News & Opinion

NoDa Street Vendors React to Newly Proposed Permitting Process

three police cars and an ambulance block the street in NoDa after a fight between street vendors led to a shooting
A shooting in June led nearby business owners to request that the city take action against street vendors in NoDa.

Street vendors are pushing back after the NoDa Neighborhood & Business Association (NBA) proposed changes to city ordinances early in September.

Vendors say the proposed changes would effectively result in a ban on street vendors in the center of the bustling neighborhood, while the NBA says it would only like to implement a permitting process to better regulate which vendors are allowed to sell. 

Vendors who set up along North Davidson Street near East 35th and 36th streets have begun handing out fliers to passersby that read, “BEWARE! NoDa Neighborhood & Business Association wants to shut down street vendors in NoDa!” 

The flier points folks to a Change.org petition created by Michael Roessler in support of the street vendors, which at the time of this writing had surpassed 400 signatures

“NoDa’s street vendors play a vital part in creating the vibrant, dynamic atmosphere that draws visitors and residents to Charlotte’s self-described arts district,” the petition reads. “Now these small businesses are under attack.”

But some business owners allege that the street vendors have caused too many problems along the neighborhood’s main thoroughfare. 

During the August NoDa NBA meeting at Heist Brewery on North Davidson Street, seven local business owners took to the stage to voice their concerns with what they say has been increased aggression from street vendors over the last year, citing a shooting that occurred during a busy Friday evening on June 23. 

According to witnesses, a fight broke out between vendors and quickly escalated from fists to tools to knives to guns. After one subject was shot, he reportedly stumbled into Growlers Pourhouse, followed by the suspect, who assaulted him again before shooting him two more times. 

Business owners spoke about being threatened by vendors, some of whom have allegedly retaliated repeatedly against one longtime business owner on the block any time the police are called, regardless of whether that business owner was involved.  

“The neighborhood is the worst version of itself that I’ve seen,” said one business owner who has run his business on the block for more than a decade.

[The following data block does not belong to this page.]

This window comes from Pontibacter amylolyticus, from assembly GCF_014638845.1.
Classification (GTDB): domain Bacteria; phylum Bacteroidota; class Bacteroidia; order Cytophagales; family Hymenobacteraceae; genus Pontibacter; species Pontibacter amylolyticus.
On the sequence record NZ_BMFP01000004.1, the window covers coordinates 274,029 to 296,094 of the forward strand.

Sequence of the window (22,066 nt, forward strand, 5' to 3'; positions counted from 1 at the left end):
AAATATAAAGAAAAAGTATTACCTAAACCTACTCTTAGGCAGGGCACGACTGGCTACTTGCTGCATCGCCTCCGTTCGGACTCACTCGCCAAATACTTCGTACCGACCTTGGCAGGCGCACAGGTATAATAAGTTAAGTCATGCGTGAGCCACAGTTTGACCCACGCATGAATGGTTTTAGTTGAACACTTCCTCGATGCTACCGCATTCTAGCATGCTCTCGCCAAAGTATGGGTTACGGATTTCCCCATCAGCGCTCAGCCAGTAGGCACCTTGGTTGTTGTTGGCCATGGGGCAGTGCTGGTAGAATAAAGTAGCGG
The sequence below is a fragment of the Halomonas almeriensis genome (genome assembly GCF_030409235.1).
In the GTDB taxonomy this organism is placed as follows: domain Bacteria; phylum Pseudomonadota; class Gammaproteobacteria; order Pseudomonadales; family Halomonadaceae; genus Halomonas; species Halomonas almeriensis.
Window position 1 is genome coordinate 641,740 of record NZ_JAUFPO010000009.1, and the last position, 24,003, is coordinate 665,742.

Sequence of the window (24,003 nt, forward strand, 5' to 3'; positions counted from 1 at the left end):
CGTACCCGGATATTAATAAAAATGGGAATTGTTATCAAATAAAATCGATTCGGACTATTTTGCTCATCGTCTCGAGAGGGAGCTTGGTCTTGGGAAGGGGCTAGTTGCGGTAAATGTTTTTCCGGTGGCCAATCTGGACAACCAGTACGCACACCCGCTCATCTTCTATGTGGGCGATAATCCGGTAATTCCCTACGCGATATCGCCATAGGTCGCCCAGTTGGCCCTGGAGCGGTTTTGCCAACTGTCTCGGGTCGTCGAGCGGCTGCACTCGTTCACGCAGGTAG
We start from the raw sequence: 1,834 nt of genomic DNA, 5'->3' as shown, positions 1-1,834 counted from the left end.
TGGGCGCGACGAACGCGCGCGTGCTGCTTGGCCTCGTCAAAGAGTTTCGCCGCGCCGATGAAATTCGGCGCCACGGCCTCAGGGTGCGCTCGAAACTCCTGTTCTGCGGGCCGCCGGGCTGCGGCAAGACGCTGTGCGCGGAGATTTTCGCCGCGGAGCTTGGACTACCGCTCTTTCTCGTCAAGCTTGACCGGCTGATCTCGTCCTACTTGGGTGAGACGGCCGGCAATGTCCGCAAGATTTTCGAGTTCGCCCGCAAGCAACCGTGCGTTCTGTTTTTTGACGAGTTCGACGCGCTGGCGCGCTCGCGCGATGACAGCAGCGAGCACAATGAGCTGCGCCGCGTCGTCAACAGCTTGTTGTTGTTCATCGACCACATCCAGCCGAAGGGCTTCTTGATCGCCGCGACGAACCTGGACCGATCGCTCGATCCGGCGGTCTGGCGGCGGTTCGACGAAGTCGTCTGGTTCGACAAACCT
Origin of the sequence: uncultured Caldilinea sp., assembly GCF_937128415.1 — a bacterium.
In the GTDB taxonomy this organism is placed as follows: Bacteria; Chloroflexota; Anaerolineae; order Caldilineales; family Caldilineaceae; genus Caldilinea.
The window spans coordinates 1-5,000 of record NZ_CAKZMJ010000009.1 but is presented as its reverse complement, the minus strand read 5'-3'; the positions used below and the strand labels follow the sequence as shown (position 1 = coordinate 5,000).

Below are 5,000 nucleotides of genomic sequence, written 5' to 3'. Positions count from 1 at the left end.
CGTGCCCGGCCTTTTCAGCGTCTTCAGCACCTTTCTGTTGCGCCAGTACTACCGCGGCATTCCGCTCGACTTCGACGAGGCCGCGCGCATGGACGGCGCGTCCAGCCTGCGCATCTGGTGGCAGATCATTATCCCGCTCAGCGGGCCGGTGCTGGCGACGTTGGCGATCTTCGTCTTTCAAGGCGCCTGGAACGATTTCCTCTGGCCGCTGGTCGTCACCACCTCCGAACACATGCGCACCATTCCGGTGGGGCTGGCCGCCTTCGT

One NBA member took to the stage to defend the vendors, stating that 85-90% of the vendors are great people and urging that community members not “allow one bad apple to ruin the barrel.” 

He pointed out that research has shown that businesses only benefit from more people selling similar goods in their vicinity and emphasized that the proliferation of guns is the true problem when it comes to public safety in NoDa. 

During the August meeting, attendees approved a motion directing the NBA Board to explore options about lobbying the city to pass an ordinance similar to one recently passed in Boone that could curb some of the issues business owners have had with unlicensed street vendors and/or potentially draft a petition to make NoDa a “No Peddling Zone.”

During the next meeting on Sept. 5, the board presented a drafted letter that will make three requests of the city: 

  • To designate a portion of downtown NoDa as a Congested Business District (CBD), which requires vendors to apply for a permit before they can set up on designated streets. The NoDa CBD would run along North Davidson Street between Charles Avenue to the railroad tracks near The Dog Bar, plus about a block in each direction of North Davidson Street on East 35th and East 36th streets. CBDs already exist in Uptown and South End, where permitting guidelines are so strict that rarely are street vendors seen on the sidewalks at all. 

 

  • To develop “sensible guidelines” that regulate street vending citywide, creating an ordinance similar to the one recently passed in Boone, which prohibits the selling of “used clothing, personal effects, home furnishings or similar used merchandise” to avoid “sales in the nature of ‘flea sale’ or ‘yard sales.’” (Quotes are from the Boone ordinance, not the drafted letter.) Boone’s ordinance applies only to the Municipal Service District, often called “downtown,” and allows for five vendors to apply to set up shop outside of the post office. The ordinance does not apply to brick-and-mortar businesses, buskers or performers.

 

  • To better enforce existing statutes that could curb some of the negative effects street vendors have had on nearby businesses. This specifically relates to a regular complaint about street vendors parking in illegal spots to set up their stations. The city’s parking enforcement employees have refused to enforce the existing ordinance, citing intimidation by vendors, while CMPD has also refused, stating that it’s the job of parking enforcement. 

Board members voted overwhelmingly to approve sending the letter to the city manager’s office. It’s unclear at this time if or when any potential action will be brought in front of Charlotte City Council.


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